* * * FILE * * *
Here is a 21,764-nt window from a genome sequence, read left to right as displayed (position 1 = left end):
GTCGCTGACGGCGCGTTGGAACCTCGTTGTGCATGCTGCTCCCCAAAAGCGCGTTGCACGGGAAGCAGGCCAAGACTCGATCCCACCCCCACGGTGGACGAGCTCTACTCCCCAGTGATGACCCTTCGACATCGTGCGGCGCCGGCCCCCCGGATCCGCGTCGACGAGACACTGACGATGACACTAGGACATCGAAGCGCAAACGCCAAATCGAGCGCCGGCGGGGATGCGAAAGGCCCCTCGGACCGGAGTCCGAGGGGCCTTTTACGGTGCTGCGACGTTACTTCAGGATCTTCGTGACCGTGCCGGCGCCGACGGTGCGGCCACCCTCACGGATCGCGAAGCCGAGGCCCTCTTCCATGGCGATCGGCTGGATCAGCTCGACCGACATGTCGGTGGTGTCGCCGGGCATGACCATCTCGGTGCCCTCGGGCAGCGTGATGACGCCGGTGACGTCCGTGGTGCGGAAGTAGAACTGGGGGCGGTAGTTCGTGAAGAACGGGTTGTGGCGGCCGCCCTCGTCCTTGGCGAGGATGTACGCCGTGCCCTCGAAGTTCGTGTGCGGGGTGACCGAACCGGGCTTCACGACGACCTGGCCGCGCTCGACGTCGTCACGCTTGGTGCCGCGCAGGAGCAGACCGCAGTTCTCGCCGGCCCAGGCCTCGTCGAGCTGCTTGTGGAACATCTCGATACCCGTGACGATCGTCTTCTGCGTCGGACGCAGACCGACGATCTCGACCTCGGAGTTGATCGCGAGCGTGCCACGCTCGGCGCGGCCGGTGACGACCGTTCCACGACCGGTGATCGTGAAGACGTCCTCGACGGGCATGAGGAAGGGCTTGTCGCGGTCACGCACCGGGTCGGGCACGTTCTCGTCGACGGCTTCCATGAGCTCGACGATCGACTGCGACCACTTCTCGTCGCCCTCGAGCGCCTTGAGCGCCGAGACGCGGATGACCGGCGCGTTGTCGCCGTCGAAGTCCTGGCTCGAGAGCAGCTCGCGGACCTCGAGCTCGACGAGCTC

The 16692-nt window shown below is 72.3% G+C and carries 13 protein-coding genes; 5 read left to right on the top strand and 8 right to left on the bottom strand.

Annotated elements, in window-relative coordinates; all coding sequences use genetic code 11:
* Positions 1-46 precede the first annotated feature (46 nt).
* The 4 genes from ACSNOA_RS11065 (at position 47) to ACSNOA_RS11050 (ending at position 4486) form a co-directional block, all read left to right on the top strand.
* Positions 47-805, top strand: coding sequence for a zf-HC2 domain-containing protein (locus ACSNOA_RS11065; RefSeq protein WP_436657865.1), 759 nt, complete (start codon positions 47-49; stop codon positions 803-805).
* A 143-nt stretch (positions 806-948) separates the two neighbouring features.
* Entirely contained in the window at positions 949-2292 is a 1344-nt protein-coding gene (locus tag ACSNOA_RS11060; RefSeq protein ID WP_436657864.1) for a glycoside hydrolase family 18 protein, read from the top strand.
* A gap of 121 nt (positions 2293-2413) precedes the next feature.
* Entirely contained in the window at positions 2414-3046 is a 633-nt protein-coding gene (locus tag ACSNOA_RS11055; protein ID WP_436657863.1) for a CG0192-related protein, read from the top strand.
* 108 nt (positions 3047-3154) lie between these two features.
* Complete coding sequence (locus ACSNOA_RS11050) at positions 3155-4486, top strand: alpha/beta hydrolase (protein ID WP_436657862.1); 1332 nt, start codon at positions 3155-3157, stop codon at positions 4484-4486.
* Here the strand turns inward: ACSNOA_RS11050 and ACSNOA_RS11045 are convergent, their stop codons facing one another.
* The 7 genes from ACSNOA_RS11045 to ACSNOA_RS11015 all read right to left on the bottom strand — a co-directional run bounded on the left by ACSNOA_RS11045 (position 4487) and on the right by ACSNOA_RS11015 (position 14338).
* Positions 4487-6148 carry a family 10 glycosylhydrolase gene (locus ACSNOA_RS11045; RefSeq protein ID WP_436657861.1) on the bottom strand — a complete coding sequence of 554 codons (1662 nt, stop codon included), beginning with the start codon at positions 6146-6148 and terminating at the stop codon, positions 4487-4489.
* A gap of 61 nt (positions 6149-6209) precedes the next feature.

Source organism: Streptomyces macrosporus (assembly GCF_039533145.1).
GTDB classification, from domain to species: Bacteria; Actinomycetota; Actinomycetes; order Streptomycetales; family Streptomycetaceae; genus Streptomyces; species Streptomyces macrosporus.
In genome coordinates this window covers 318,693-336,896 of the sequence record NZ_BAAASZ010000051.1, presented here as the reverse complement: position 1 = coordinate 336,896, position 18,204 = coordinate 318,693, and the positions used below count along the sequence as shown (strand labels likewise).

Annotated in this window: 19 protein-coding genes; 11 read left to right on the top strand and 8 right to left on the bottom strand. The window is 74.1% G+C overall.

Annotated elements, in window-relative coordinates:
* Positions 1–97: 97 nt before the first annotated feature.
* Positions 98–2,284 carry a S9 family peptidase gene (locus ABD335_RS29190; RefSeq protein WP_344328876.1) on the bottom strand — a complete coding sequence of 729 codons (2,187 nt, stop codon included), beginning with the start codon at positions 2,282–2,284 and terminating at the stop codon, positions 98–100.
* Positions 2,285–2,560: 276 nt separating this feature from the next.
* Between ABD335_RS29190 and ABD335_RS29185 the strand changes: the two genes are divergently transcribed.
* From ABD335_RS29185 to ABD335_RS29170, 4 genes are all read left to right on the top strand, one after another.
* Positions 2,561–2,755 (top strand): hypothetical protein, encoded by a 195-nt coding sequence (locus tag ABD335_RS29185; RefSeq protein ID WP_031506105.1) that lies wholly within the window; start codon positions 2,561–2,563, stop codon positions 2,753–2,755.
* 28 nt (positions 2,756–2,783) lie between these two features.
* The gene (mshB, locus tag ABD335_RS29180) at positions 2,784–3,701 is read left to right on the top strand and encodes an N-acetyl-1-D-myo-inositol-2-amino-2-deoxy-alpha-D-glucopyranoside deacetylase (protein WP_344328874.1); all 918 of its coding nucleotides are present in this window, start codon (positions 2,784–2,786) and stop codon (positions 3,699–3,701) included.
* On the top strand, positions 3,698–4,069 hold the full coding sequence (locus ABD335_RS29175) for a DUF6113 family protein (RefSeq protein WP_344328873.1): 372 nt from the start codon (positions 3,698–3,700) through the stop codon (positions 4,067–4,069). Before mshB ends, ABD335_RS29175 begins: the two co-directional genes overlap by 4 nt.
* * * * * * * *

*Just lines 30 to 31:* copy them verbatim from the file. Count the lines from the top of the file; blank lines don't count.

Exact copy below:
* The gene (mshB, locus tag ABD335_RS29180) at positions 2,784–3,701 is read left to right on the top strand and encodes an N-acetyl-1-D-myo-inositol-2-amino-2-deoxy-alpha-D-glucopyranoside deacetylase (protein WP_344328874.1); all 918 of its coding nucleotides are present in this window, start codon (positions 2,784–2,786) and stop codon (positions 3,699–3,701) included.
* On the top strand, positions 3,698–4,069 hold the full coding sequence (locus ABD335_RS29175) for a DUF6113 family protein (RefSeq protein WP_344328873.1): 372 nt from the start codon (positions 3,698–3,700) through the stop codon (positions 4,067–4,069). Before mshB ends, ABD335_RS29175 begins: the two co-directional genes overlap by 4 nt.